Estrogen plays a big role in why women heal more slowly than men.
Many factors come into play when it comes to the wound healing process, such as the foods people eat to medication usage. However, this does not answer a burning question on the minds of many doctors and scientists: Why do men heal faster than women, even when both are of good health?
A study published in the journal Federation of American Societies for Experimental Biology in spring 2012 addressed this mystery. For this evaluation, scientists from the University of California, Berkeley, administered mild abrasions to the front of the eyes of male and female rats that were all genetically similar, giving the male mice estrogen eye drops and/or medications that activate estrogen receptors. The researchers then evaluated the healing process using image analysis, and they found that estrogen negatively affected a lipid circuit called “15-lipoxygenase-Lipoxin A4,” which protects against outside invaders that could lead to wound infection and helps to keep inflammation within a safe range.
“This study goes a long way to explaining gender differences in inflammation and its resolution,” said Dr. Gerald Weissmann, the journal’s editor in chief. “It’s long been known that women suffer more than men from chronic inflammatory diseases such as lupus or rheumatoid arthritis; this study suggests that estrogen itself is responsible for that difference and pinpoints the molecular pathways that estrogen affects. Molecules that promote the resolution of inflammation show promise as new treatments for autoimmune disease.”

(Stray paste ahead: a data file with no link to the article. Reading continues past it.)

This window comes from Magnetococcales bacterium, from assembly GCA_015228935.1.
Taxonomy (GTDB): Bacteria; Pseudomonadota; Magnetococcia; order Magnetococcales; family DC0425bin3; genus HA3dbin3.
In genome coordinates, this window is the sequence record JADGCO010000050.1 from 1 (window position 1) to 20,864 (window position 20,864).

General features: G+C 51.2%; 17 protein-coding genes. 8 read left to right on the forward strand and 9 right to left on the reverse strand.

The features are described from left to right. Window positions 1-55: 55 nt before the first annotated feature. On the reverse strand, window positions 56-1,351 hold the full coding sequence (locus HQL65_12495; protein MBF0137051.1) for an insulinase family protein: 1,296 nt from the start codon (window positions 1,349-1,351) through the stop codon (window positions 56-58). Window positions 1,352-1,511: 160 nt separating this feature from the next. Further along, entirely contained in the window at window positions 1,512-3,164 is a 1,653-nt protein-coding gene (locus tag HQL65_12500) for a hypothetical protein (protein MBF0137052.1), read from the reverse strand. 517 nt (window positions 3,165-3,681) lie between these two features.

What does this mean for the world of wound care?
According to Dr. Karsten Gronert, a UC Berkeley researcher involved in the study, the scientists believe their work will lead to more exhaustive studies into hormones and development of new approaches to wound care.
“We hope that our finding will spur research efforts into delineating sex-specific differences and estrogen regulation of intrinsic circuits that determine the outcome of healthy and routine injury responses,” Gronert said. “Auto-immune diseases in general are not triggered by a single event; hence, understanding what leads to a recurrent dysregulation of fundamental injury responses may help us treat and/or prevent the development of female-specific diseases.”
Since its publication in spring 2012, the study has in fact piqued researchers’ interest. One study in the December 2014 issue of PLOS One looked into the role that estrogen administration played in wound healing among protein-deficient female mice. This assessment did not find that estrogen had a substantial benefit on healing capacity among these subjects, but it may – much like the UC Berkeley study – spur further discourse into how estrogen affects recovery among women.
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